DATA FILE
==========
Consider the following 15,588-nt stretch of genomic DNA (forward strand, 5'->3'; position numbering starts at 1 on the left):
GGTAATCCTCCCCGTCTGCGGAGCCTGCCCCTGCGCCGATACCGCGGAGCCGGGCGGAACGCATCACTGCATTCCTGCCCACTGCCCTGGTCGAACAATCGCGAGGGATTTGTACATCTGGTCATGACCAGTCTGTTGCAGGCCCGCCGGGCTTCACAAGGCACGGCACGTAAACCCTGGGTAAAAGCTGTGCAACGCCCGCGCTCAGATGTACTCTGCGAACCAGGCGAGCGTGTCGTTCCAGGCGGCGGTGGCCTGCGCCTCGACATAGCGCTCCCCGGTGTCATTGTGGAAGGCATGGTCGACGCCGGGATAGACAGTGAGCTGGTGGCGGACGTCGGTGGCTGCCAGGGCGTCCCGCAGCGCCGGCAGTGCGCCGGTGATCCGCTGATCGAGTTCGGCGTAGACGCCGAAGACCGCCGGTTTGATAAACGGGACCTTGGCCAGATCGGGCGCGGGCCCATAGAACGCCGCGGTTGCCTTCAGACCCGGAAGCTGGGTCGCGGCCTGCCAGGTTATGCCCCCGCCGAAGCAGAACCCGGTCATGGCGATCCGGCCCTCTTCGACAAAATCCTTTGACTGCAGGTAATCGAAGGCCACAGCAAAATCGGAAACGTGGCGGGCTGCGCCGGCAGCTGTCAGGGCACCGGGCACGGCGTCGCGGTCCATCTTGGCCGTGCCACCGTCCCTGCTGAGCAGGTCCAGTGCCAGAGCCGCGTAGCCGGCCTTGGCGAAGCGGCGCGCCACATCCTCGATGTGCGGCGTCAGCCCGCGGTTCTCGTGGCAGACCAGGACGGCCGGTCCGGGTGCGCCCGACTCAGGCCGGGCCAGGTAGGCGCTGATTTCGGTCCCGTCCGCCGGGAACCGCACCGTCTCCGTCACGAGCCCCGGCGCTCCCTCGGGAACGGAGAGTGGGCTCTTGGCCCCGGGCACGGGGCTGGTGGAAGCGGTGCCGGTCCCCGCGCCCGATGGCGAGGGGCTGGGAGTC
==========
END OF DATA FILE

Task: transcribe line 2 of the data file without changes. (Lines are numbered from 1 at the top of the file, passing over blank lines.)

GGTAATCCTCCCCGTCTGCGGAGCCTGCCCCTGCGCCGATACCGCGGAGCCGGGCGGAACGCATCACTGCATTCCTGCCCACTGCCCTGGTCGAACAATCGCGAGGGATTTGTACATCTGGTCATGACCAGTCTGTTGCAGGCCCGCCGGGCTTCACAAGGCACGGCACGTAAACCCTGGGTAAAAGCTGTGCAACGCCCGCGCTCAGATGTACTCTGCGAACCAGGCGAGCGTGTCGTTCCAGGCGGCGGTGGCCTGCGCCTCGACATAGCGCTCCCCGGTGTCATTGTGGAAGGCATGGTCGACGCCGGGATAGACAGTGAGCTGGTGGCGGACGTCGGTGGCTGCCAGGGCGTCCCGCAGCGCCGGCAGTGCGCCGGTGATCCGCTGATCGAGTTCGGCGTAGACGCCGAAGACCGCCGGTTTGATAAACGGGACCTTGGCCAGATCGGGCGCGGGCCCATAGAACGCCGCGGTTGCCTTCAGACCCGGAAGCTGGGTCGCGGCCTGCCAGGTTATGCCCCCGCCGAAGCAGAACCCGGTCATGGCGATCCGGCCCTCTTCGACAAAATCCTTTGACTGCAGGTAATCGAAGGCCACAGCAAAATCGGAAACGTGGCGGGCTGCGCCGGCAGCTGTCAGGGCACCGGGCACGGCGTCGCGGTCCATCTTGGCCGTGCCACCGTCCCTGCTGAGCAGGTCCAGTGCCAGAGCCGCGTAGCCGGCCTTGGCGAAGCGGCGCGCCACATCCTCGATGTGCGGCGTCAGCCCGCGGTTCTCGTGGCAGACCAGGACGGCCGGTCCGGGTGCGCCCGACTCAGGCCGGGCCAGGTAGGCGCTGATTTCGGTCCCGTCCGCCGGGAACCGCACCGTCTCCGTCACGAGCCCCGGCGCTCCCTCGGGAACGGAGAGTGGGCTCTTGGCCCCGGGCACGGGGCTGGTGGAAGCGGTGCCGGTCCCCGCGCCCGATGGCGAGGGGCTGGGAGTC